How should the Smart Money MD portfolio be rebalanced?

The beauty and challenge of investing is that there is no single ideal portfolio. Do you keep all of your investments in equities or split the difference based on your age? Is there a better formula, similar to how we estimate peat heart rate during exercise (220 – Age = maximum heart rate)? Or do you go against the grain and just throw all of our investments into real estate?

Just as how there is no single method to pass your boards, there is no single solution that we should all follow to invest our earnings.  The winning portfolio is the one that leaves you with adequate funds during your entire withdrawal timeline. This element of unknown is why many of us choose to prolong our working career.  I hope that I won’t have to do the same.


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How did I design my investment portfolio?

I’m embarrassed to say that I started late in the finance game. I blame my shortcoming on working in a conservative field that has an overly long vesting period.  Medicine is one of the most conservative careers out there.  There is nothing radical in becoming a doctor. You study hard in college, take your MCAT, and apply for medical school. Rinse and repeat during every step of your medical career. Once you master the basic skills and keep working hard (very hard), you can really become a kick-ass doctor.  You just have to trade over a decade of your life to do it. By the time I was studying for my USMLE, @MillenialMoney had already started his journey to make millions.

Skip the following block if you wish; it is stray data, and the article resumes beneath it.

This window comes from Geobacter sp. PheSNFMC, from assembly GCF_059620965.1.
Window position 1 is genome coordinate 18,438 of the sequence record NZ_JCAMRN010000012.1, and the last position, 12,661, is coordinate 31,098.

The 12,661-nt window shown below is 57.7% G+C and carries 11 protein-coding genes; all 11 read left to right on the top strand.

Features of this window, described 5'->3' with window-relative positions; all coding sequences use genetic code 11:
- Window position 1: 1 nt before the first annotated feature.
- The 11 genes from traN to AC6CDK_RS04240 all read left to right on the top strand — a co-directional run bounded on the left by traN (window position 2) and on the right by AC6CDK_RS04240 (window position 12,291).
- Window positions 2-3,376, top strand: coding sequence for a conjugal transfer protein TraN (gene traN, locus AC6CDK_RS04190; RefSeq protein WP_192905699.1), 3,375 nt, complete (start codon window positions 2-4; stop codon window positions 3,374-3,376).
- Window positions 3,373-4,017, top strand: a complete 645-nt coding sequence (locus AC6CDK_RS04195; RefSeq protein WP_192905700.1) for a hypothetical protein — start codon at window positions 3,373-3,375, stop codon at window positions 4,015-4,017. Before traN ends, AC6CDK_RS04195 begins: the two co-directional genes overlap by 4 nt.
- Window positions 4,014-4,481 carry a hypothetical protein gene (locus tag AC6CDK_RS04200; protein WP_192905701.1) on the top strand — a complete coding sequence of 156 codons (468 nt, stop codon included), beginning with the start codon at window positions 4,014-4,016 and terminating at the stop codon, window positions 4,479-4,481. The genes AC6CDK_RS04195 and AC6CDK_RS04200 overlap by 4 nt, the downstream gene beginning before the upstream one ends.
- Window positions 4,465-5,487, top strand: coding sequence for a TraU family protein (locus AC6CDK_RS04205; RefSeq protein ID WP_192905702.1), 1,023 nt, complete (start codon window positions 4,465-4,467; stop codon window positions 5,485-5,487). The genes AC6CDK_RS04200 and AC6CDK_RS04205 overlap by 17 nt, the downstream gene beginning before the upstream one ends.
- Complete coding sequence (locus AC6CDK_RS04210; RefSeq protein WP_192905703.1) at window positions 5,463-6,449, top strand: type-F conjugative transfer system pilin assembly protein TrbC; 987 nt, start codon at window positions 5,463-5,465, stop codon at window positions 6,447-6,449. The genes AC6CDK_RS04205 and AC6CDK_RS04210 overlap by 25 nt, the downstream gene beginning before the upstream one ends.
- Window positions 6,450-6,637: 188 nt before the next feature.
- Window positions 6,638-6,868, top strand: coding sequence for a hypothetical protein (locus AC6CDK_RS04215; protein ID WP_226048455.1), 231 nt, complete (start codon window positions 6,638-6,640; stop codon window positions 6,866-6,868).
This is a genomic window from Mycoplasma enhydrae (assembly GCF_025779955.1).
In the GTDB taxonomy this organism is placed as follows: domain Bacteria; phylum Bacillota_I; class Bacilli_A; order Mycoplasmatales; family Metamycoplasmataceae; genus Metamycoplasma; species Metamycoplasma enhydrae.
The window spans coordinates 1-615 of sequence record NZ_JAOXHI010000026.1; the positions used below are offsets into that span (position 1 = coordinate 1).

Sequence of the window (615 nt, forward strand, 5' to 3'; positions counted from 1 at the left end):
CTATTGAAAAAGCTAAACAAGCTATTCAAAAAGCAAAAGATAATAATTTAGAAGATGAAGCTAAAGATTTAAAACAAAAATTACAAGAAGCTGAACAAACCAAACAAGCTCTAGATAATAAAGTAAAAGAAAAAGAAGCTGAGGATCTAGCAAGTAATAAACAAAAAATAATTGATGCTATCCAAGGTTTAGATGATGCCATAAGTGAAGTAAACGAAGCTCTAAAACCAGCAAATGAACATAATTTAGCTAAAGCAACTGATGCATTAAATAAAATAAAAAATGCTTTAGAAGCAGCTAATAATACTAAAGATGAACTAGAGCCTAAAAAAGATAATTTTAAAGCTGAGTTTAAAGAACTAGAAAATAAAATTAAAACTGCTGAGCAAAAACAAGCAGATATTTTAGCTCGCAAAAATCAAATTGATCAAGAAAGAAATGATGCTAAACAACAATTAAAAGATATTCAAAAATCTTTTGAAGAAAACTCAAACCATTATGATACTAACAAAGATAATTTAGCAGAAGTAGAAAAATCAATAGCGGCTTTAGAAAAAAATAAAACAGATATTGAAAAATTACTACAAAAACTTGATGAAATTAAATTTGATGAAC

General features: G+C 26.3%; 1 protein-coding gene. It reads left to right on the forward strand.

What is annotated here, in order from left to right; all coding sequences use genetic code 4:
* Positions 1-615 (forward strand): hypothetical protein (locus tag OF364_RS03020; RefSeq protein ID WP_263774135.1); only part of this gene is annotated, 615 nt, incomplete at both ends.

Finance, on the other hand, is full of uncertainty.  Sure, there is a science to it, but I wasn’t bright enough to open a open on the subject or read a blog or two.  I spent my waking hours learning how to treat prerenal azotemia.  The problem was that I did not realize how important the financial aspects of medicine were.  I had a negative net worth with zero cash flow during medical school.  Someone in that situation isn’t like to take too many chances.

The moment I started earning minimum wage as a resident, I bought individual stocks.  The stupid way.  I bought stocks that were at their 52-week high and ready to tumble.  Tumble like the time you decided to teach yourself how to ski at age 30 by watching some Youtube videos.  I bought stocks without knowing what a stock really was.

That’s right. Indiscriminate stock purchasing marked the birth of the Smart Money MD investment portfolio.

The current Smart Money MD portfolio.

Fortunately I had so little disposable income that the individual stock purchases didn’t probably only set me back a year or two in the grand financial scheme. Over time, I did begin to index and bought funds that my employer 401k offered. With job changes came different options, and hence, the current Smart Money MD portfolio:

I love making spreadsheets during my free hour every week!

Those of you investment buffs will see that there is a bit of redundancy in the portfolio. Fidelity’s FSTVX fund essentially mimics the total stock market while Vanguard’s VINIX follows the S&P500.  Both of these funds already invest in Berkshire stock, which I have purchased separately.  In fact, most of the individual stocks that I hold are replicated in the index funds! Live and learn.